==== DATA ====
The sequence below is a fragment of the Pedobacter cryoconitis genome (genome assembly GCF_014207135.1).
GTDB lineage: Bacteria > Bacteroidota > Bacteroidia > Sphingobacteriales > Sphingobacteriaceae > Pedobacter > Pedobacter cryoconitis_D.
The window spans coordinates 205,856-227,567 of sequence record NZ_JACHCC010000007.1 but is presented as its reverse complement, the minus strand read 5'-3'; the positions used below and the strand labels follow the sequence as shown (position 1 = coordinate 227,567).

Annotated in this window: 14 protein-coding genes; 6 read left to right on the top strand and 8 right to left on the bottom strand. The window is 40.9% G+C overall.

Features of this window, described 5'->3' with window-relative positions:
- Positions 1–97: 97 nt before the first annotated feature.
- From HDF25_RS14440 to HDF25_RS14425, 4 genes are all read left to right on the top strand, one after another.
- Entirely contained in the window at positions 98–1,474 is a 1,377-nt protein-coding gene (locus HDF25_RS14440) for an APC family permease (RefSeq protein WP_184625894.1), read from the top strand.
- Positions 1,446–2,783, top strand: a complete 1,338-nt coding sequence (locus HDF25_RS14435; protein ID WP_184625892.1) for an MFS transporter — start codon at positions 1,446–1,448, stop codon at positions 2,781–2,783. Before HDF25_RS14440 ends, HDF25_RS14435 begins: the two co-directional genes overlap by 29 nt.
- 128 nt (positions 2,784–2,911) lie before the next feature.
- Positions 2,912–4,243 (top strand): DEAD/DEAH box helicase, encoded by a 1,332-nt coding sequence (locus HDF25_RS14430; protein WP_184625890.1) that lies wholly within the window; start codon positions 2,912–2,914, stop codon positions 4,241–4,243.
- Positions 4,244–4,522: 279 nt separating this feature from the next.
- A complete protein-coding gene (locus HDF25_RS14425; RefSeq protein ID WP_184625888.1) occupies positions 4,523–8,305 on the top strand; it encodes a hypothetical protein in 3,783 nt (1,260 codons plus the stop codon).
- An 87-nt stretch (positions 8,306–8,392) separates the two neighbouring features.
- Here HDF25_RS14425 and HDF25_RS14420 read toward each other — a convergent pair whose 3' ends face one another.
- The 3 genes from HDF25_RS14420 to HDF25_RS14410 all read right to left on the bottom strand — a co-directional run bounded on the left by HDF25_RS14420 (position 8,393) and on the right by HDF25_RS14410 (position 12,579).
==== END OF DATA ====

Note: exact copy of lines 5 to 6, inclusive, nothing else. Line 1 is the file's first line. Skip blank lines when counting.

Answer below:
Features of this window, described 5'->3' with window-relative positions:
- Positions 1–97: 97 nt before the first annotated feature.